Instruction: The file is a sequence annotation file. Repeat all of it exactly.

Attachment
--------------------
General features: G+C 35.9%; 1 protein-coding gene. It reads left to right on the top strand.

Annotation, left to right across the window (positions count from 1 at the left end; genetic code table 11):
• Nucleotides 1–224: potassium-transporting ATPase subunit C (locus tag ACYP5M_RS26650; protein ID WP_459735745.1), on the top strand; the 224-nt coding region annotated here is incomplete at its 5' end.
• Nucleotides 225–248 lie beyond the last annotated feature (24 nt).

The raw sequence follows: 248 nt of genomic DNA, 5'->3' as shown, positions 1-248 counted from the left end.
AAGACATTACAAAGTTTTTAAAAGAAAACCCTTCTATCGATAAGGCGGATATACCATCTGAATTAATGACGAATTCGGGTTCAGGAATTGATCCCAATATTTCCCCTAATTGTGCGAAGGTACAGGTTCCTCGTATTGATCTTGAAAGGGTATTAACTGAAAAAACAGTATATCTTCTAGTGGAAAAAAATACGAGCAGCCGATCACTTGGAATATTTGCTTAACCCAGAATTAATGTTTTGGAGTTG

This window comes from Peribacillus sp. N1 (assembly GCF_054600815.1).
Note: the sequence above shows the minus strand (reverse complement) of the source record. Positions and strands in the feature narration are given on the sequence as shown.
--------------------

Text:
General features: G+C 35.9%; 1 protein-coding gene. It reads left to right on the top strand.

Annotation, left to right across the window (positions count from 1 at the left end; genetic code table 11):
• Nucleotides 1–224: potassium-transporting ATPase subunit C (locus tag ACYP5M_RS26650; protein ID WP_459735745.1), on the top strand; the 224-nt coding region annotated here is incomplete at its 5' end.
• Nucleotides 225–248 lie beyond the last annotated feature (24 nt).

The raw sequence follows: 248 nt of genomic DNA, 5'->3' as shown, positions 1-248 counted from the left end.
AAGACATTACAAAGTTTTTAAAAGAAAACCCTTCTATCGATAAGGCGGATATACCATCTGAATTAATGACGAATTCGGGTTCAGGAATTGATCCCAATATTTCCCCTAATTGTGCGAAGGTACAGGTTCCTCGTATTGATCTTGAAAGGGTATTAACTGAAAAAACAGTATATCTTCTAGTGGAAAAAAATACGAGCAGCCGATCACTTGGAATATTTGCTTAACCCAGAATTAATGTTTTGGAGTTG

This window comes from Peribacillus sp. N1 (assembly GCF_054600815.1).
Note: the sequence above shows the minus strand (reverse complement) of the source record. Positions and strands in the feature narration are given on the sequence as shown.